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Ministry of Supply Factory, Dalbeattie -
 View of Nitration Hills, Unit 2 (Edingham)

Ministry of Supply Factory, Dalbeattie
World War II Cordite Works

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Nitroglycerine Section
The Mystery of House X
:-

Key Points :-

  • Two Houses X, one in Unit 1 and one in Unit 2.
  • Located near the Nitration Hills and Charge Houses but at a much lower level.
  • Central square house with featureless asphalt floor.
  • Three pedestrian access tunnels, all of plain concrete.
  • Unit 1 House X full of brushwood - floor hidden.
  • Unit 2 House X accessible, with reused tank over one entry.
  • Pipe supports run to these Hills from central service area.
  • Possible interpretation as an onsite test laboratory.

Unit 2 Edingham - House X - Possible Test Laboratory
Unit 2 Edingham - House X - Possible Test Laboratory


House X - The Strangest of the Nitroglycerine Houses

The Houses listed in survey as type X were initially thought to be Final Wash or Wash Settlement Houses, but as other Houses became more clearly identified, so this House had to be classified as a type of its own. The featureless interior of this type of House and its lack of runway or Narrow Gauge entries have made this the most difficult House to identify in the Nitroglycerine sections. The archaeology and the position provide the only clues to its function.

Archaeological Evidence at the Houses X :

Type X Houses are by far the smallest of the four types within the Nitroglycerine sections and have very unusual features. The limited evidence is best presented as a list :-

  • Two Houses X, one in Unit 1 and one in Unit 2. The bank (bund) of Unit 2 Type X House is of similar type to the surrounding Hills, but is lower than both the Nitration and Final Wash Houses. Unit 1 House X is actually in a depression in the side of a slope, thereby being lower than both the Nitration Houses and Final Wash Houses.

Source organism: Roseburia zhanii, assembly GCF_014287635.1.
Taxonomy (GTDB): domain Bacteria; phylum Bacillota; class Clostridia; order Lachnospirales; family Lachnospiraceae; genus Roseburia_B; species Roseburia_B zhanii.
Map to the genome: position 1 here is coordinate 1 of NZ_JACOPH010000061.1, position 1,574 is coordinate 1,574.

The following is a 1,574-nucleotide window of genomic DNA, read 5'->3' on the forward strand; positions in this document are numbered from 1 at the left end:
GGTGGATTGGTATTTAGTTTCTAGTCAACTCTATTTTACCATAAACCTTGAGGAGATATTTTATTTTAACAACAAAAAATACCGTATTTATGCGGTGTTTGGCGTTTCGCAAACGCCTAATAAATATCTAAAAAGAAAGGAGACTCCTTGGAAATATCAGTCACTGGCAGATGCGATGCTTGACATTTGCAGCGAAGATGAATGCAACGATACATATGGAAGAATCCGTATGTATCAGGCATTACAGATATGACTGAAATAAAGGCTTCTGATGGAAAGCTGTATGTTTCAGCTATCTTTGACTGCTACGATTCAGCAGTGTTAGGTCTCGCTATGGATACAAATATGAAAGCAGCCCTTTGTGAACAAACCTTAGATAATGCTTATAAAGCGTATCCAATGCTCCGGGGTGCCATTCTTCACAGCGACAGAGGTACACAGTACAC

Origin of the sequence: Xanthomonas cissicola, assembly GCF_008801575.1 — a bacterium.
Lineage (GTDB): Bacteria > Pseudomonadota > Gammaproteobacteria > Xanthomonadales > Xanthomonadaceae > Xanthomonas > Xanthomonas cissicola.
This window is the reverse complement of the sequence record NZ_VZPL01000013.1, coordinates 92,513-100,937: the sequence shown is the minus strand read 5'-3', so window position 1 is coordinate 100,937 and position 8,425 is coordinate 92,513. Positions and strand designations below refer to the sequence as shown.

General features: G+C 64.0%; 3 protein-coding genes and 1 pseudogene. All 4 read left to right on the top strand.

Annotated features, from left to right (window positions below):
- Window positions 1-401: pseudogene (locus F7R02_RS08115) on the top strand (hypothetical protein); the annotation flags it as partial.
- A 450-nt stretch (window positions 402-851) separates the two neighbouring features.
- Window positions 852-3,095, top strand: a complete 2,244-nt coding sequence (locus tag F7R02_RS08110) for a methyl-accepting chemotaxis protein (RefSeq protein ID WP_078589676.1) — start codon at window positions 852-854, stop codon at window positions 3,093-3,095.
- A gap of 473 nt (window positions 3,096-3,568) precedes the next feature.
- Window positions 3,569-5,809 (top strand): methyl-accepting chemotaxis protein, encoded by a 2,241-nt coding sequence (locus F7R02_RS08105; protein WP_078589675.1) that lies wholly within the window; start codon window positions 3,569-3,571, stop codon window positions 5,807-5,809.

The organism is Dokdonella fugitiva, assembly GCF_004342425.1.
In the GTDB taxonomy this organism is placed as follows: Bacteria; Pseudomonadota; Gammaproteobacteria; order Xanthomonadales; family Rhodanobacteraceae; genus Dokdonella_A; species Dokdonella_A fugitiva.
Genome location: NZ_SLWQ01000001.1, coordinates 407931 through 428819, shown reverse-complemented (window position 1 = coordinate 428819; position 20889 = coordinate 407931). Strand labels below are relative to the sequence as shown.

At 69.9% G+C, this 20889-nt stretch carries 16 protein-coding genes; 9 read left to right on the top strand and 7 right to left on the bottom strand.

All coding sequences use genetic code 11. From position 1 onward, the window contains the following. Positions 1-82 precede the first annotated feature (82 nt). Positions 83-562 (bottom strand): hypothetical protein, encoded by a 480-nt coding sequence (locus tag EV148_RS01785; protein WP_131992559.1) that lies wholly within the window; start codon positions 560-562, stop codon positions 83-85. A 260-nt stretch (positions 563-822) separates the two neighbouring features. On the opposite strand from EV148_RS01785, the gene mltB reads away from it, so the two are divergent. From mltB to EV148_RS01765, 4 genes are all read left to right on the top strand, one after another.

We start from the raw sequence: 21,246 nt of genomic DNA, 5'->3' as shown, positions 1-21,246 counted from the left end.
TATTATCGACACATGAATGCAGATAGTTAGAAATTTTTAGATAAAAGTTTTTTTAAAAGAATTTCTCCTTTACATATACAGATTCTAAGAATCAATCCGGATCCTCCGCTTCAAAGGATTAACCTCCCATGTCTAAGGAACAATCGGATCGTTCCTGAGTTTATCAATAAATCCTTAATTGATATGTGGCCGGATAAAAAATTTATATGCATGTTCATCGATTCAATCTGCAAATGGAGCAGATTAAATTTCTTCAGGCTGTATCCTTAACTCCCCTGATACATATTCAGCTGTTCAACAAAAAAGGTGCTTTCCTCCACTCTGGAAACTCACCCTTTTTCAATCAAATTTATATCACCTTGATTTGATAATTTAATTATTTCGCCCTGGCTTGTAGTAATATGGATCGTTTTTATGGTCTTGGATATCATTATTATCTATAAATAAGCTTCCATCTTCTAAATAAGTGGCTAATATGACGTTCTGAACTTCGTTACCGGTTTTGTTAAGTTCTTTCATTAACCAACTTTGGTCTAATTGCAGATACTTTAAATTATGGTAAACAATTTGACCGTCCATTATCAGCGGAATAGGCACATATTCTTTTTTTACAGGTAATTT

• The Charge House is in each case at a higher level but within view.
  • Central square house with featureless asphalt floor, surrounded by signs of the same corrugated asbestos clad frame building that is present in the other Hills.
  • Three pedestrian access tunnels, all of plain concrete and without any sign of acid-resistant gritless asphalt.
  • Unit 1 House X full of brushwood - floor hidden, two entries with steps, the third out onto the slope.
  • Unit 2 House X accessible, with a reused wartime industrial tank as a farm water header tank over one entry. None of the three entries line up with the other three Houses.
  • Pipe supports run to Hill X from the Central Services area and not apparently from either the Charge House, the Control Blockhouse or the Nitration House.
  • Detailed examination of all wartime and immediate postwar air photographs shows that the House X structures were square buildings without connections to the other Houses in each NG Hill. However, in Unit 1 there is a Narrow Gauge bogie railway spur running up to but not inside the narrow western entry of House X.

Unit 1 NG Hill - House X - Brushwood and entry
Unit 1 NG Hill - House X - Brushwood and entry
Unit 2 NG Hill - House X - Tank Detail
Unit 2 NG Hill - House X - Re-used Tank Detail
Unit 2 NG Hill - House X - Tank
Unit 2 NG Hill - House X - Tank

Possible Interpretations of House X :

Again, a list is the best way of presenting these. :-

  • Onsite laboratory to make the Abel heat test of samples for stability, the alkalinity test to ensure all acid had been neutralised and the moisture test to establish the quantity of water in the weight of nitroglycerine. Problems in that the samples would be carried along a concrete floored passageway - a fall could lead to sparks and an explosion. Advantages, in that the testing was well clear of production areas and accidents would be contained by the Hill.
  • Samples magazine for holding acid and nitroglycerine samples, if testing was done in the labs in the Unit 2 Central Services area. Problem of carrying unstable samples a considerable distance.

Conclusions :

The site evidence and the details from Gordon Nicholson are sadly too few to completely resolve the interpretation.

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© 2006 Richard Edkins, Dalbeattie Internet.